If you see someone putting a cat into the washing machine at your neighborhood laundromat, what would you do?
This was the conundrum plaguing several Malaysians who inadvertently found themselves in that exact situation, based on a Facebook video posted on June 13.
Fortunately, the aforementioned scenario was simply a prank carried out by the individuals behind Malaysian-based site MAXMAN.TV, who call themselves "digital media marketing experts" specialising in "daring public stunts, social experiments and outrageous pranks".
The video sees Malaysian actor Alvin Chong as the "host" of the prank, set at an unnamed laundromat in Malaysia. An initial disclaimer flashes across the screen, assuring the audience that "no cats were harmed in this video".
Using hidden cameras, the team shows us how they set the prank up, secretly hiding a bluetooth speaker transmitting cat yowls into a washing machine.
The next scene reveals how the machine has been modified, with a square cut-out at the back allowing Chong to pass the feline discreetly to a waiting crew member crouching out of sight.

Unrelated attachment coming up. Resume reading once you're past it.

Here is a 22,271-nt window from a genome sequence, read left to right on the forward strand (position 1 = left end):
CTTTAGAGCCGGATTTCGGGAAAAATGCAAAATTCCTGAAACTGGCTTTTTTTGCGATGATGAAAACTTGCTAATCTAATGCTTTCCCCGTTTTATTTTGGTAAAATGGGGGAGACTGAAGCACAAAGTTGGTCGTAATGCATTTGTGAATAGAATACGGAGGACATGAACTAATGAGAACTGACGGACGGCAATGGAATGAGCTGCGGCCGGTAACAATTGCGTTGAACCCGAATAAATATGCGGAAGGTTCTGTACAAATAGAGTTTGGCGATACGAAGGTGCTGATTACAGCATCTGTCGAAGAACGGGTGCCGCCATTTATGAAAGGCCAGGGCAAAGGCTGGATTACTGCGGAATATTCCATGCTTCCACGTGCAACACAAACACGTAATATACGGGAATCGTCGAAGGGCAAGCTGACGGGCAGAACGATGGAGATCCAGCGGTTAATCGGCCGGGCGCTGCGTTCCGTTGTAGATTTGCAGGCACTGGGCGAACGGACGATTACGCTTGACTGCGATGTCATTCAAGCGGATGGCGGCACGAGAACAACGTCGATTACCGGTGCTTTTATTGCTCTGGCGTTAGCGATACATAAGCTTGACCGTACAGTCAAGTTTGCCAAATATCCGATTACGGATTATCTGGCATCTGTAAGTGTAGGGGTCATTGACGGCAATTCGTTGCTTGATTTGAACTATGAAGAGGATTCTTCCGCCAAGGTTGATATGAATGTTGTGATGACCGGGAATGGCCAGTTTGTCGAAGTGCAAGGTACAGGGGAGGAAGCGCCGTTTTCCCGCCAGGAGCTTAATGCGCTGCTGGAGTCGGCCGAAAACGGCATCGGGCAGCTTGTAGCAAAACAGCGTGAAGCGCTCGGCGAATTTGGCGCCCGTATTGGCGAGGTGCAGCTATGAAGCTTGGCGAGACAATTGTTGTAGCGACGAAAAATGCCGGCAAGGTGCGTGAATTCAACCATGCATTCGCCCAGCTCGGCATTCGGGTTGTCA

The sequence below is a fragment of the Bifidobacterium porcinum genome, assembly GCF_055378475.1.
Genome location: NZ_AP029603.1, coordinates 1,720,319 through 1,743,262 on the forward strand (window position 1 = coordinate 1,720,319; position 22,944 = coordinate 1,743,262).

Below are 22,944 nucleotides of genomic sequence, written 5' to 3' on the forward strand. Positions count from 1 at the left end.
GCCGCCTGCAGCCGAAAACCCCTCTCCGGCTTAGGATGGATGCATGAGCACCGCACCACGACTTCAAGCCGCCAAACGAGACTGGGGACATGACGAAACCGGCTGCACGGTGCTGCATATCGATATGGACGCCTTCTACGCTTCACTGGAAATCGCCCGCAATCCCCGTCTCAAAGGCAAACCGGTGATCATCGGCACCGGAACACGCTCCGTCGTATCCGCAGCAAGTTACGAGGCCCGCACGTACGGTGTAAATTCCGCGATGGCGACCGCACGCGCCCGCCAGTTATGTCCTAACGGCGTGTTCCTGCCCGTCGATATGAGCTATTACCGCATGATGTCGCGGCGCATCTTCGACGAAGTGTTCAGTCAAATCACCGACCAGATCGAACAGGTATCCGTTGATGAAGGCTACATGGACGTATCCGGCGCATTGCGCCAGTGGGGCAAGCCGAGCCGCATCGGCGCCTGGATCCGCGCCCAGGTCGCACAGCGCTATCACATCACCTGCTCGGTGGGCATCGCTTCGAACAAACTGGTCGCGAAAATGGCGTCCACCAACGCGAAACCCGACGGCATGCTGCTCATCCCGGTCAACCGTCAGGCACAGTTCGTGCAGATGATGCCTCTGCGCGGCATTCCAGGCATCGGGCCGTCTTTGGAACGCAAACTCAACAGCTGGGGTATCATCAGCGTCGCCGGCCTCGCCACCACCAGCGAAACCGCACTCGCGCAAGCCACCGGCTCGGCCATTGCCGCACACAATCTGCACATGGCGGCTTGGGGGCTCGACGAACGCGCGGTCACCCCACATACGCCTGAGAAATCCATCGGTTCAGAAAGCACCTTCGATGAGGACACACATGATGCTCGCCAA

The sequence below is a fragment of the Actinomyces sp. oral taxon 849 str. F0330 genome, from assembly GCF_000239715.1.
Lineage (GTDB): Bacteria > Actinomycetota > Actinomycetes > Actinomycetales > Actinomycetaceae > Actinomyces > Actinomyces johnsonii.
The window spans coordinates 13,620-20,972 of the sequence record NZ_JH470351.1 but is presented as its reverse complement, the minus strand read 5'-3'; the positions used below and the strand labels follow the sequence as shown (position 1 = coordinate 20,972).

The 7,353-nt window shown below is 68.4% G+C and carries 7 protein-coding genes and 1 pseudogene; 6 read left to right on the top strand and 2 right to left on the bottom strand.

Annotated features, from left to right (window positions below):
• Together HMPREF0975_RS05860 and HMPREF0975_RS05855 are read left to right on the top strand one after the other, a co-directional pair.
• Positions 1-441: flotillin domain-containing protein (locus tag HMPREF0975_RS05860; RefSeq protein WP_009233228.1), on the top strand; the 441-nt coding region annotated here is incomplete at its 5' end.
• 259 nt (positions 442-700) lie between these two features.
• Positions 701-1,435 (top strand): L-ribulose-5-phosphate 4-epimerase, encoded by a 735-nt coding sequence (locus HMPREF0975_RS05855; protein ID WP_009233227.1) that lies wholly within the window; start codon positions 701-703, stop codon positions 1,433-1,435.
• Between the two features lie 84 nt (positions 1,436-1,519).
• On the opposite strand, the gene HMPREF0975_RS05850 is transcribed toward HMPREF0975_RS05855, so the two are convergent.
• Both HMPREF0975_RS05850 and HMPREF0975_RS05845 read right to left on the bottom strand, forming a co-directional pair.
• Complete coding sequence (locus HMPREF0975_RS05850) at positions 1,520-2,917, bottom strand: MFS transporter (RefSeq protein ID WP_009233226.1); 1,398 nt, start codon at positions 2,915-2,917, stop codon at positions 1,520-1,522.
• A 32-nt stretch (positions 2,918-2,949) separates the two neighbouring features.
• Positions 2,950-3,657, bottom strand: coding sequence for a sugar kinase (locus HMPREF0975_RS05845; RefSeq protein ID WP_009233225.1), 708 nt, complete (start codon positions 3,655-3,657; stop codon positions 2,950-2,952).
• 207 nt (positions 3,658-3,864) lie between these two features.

Chong then announces that "I'm going to put cats into the machine to demonstrate the gentleness of the washing machine and let's see how people react to it".
The video proceeds with him attracting the attention of several laundromat customers, each sequence showing him alone with one customer at a time.
He then opens the machine, passes the cat to the waiting crew member before closing the lid, while another MAXMAN.TV crew starts the distressed cat sounds, to the escalating horror of the on-looking laundromat customer.
They immediately start to question his sanity, or plead with him to let the cat out, to which he replies with a nonchalant attitude that the cat is fine and the washing machine has a "dual active roller, massaging her".
Appalled, one lady whacks him with her phone, berating him with vulgarities before storming out of the laundromat. Another calls over a male friend who exclaims that Chong is "crazy" before the both of them whip out their smartphones to record the incident.
To their relief, he then pulls out the unharmed animal and explains to them and all the other customers that it was all a prank. The end credits confirm that the stunt was promotional material for a Toshiba washing machine.
Since it was first posted, the video has amassed a staggering 1.2 million views, 15,000 reactions and over 13,000 shares with many commenters expressing mixed feelings.
Some clearly think the marketing tactic was purr-fect.
Others however felt differently - outraged that the prank promotes cruelty to animals for entertainment.
And some were concerned over other social issues.
Is this an ad in bad taste? After the whole hoo-ha over Watson Malaysia's Blackface ad, maybe advertisers in future should be more careful with the kind of content they choose to produce.